Photo: Jay Rember

By Felipe De La Hoz

There’s little to say that hasn’t been said about the sheer horror of the events in Buffalo, New York,  and Uvalde, Texas, over the past two weeks. In quick succession, two 18-year-old gunmen used semi-automatic rifles lightly modified from those in active military use to murder dozens of people — 10 adults outside of the Tops supermarket in the former, and 19 children and two adults in the Robb Elementary School in the latter.

Their paths and motivations were different. The Buffalo shooter was a clear an unabashed white supremacist who was radicalized by the racist great replacement theory (that elites are intentionally trying to “replace” white people with minorities for political gain) that has shamefully made its way from the extreme fringes to mainstream political and media discourse; he wanted to kill Black people, and he did. The Uvalde massacre has hazier motivations, potentially related to his having been bullied in his hometown. A throughline, though, is their access to high-caliber rifles, without which they would have been unable to carry out their atrocities.

This has created great consternation and public interest around our gun laws, here in New York as well as federally, and in particular a looming Supreme Court decision that could make things much worse. The first thing to understand is that there are various types of firearms, with handguns actually being regulated to a higher level; you have to be 21 years of age or older to purchase one in the state, while only 18 to get a so-called long gun. This comes down to a somewhat cultural question; in the more rural parts of the state, it’s traditional for families to go shooting or hunting as an activity, for which long guns are typical. Handguns are seen more as tools for defense, the province of older adults.

The distinction doesn’t make that much sense in the era of semi-auto, magazine-fed rifles, which is why in 2013, the state passed the SAFE Act, which among other things creates a sub-category of banned “assault weapons,” including all rifles with detachable magazines and additional criteria like pistol grips and folding stocks. This makes state law some of the toughest in the nation, and in theory would have prevented the Buffalo shooter from getting his XM-15 variant, except for the fact that it was modified to not accept interchangeable magazines. It was an easy modification to reverse, which the shooter promptly did.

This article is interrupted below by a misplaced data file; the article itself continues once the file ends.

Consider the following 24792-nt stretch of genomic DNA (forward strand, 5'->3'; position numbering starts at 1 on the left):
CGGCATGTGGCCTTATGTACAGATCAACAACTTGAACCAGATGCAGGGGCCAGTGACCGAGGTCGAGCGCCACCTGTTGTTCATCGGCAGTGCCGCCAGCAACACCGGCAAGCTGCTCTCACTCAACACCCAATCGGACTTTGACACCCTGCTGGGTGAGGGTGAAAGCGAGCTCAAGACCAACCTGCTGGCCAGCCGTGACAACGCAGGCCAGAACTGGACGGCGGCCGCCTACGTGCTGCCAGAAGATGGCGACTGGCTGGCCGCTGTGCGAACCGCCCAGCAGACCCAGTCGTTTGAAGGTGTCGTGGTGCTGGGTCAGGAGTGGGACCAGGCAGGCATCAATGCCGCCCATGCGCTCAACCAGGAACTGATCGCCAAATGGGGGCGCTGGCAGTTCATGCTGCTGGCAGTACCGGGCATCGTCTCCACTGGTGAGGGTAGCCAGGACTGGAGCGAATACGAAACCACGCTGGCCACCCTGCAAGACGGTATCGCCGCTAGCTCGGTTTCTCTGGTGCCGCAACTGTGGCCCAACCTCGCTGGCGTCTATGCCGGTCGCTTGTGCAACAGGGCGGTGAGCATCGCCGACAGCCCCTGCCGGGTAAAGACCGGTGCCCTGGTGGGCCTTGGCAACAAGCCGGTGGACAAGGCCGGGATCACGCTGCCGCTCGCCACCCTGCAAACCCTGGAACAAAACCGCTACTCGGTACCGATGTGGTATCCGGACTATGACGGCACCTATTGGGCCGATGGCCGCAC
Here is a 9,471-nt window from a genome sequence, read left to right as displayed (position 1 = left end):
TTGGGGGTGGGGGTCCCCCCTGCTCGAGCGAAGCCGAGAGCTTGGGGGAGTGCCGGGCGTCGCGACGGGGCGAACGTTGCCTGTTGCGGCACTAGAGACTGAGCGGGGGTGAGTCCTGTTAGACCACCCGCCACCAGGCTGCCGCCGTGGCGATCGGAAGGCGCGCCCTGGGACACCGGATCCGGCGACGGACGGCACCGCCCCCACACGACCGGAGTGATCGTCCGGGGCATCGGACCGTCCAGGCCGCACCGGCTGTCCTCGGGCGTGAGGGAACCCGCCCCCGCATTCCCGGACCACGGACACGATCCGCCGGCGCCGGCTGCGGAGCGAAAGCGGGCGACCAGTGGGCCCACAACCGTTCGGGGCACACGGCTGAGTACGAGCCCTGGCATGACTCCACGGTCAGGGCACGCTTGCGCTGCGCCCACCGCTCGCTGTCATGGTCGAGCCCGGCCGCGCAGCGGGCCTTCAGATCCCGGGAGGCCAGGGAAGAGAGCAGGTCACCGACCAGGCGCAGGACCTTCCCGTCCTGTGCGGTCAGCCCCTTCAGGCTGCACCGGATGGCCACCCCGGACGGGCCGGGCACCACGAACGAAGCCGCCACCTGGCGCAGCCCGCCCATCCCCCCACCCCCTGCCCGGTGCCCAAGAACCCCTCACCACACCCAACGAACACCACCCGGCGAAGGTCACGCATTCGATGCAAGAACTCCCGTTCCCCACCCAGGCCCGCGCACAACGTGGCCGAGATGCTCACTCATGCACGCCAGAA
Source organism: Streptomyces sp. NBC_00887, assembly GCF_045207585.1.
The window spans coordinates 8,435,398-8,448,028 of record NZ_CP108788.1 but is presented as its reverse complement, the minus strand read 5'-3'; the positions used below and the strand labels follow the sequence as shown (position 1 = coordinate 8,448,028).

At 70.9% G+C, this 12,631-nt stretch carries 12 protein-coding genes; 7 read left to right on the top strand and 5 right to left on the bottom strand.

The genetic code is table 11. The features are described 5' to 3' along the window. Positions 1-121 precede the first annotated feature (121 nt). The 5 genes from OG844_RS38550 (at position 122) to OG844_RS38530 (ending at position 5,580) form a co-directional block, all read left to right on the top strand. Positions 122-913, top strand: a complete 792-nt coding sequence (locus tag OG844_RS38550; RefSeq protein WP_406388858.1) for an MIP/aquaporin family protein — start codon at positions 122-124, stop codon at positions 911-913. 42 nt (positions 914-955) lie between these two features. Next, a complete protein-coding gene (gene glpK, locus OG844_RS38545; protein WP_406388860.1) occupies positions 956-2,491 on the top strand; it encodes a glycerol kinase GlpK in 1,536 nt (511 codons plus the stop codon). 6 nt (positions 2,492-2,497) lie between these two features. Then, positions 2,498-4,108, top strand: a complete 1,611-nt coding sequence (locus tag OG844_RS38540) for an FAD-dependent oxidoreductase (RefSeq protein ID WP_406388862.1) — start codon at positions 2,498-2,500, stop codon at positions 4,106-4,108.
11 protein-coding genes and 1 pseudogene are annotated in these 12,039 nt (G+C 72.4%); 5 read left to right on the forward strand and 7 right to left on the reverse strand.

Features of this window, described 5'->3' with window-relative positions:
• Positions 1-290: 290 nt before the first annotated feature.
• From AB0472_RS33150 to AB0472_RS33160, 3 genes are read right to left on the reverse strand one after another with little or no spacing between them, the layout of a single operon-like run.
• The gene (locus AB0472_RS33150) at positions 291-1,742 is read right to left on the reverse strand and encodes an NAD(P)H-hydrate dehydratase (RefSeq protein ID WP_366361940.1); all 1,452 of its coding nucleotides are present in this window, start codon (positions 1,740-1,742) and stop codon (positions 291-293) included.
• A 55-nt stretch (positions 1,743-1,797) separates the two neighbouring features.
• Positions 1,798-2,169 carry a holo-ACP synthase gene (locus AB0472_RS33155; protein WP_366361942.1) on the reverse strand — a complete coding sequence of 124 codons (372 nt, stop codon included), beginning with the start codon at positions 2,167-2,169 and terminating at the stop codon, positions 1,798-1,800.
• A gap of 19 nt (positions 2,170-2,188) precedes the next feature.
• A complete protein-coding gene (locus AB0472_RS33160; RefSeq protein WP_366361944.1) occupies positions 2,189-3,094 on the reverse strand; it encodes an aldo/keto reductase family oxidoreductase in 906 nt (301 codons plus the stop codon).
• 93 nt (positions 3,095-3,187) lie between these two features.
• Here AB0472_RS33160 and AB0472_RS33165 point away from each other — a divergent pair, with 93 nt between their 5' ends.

Capital Building Staircase in Albany, NY. Photo: Rob Martinez

Now, Gov. Kathy Hochul is seeking to have the age to buy rifles raised from 18 to 21, though the effort is mired in legal and legislative peril. In some positive news, a federal judge just yesterday dismissed a lawsuit challenging a law that allows New Yorkers to bring civil lawsuits against gun manufacturers and sellers for irresponsible marketing and business practices that endanger the community, modeled on a similar measure in Connecticut.

There is, however, a threat on the horizon in the form of a case pending before the Supreme Court. It relates not to state gun laws, but New York City restrictions, which are even narrower. Essentially, NYC allows citizens and residents over 21 years of age to possess handguns if they receive a proper license. If the gun is kept at a residence, no cause is needed, but if a person wants to carry a gun on their person, they must prove that there is a legitimate reason, such as some threat to their life, and the city has the discretion to deny these licenses. In New York State Rifle & Pistol Association v. Bruen, the New York affiliate of the NRA is challenging this practice, claiming that the city doesn’t have the authority to discretionarily deny licenses to carry handguns.

The lawsuit is only seeking to have this provision overturned, but depending on the structure of the ultimate ruling, which could come in the very near future, it could have much broader implications. Some legal analysts are concerned that it could open the door for challenging all sorts of other city and state regulations on gun ownership and carry, for example those relating to sensitive locations. A very broad SCOTUS decision could make it so that, in theory, any adult New Yorker could claim the right to legally carry concealed handguns on streets and subways, in schools and hospitals, without regulation. Some are already calling on the state to act to legislatively preempt this ruling somehow, but it’s very difficult to predict exactly what it will say. What we know is it could signal a darker and more violent future for the city.

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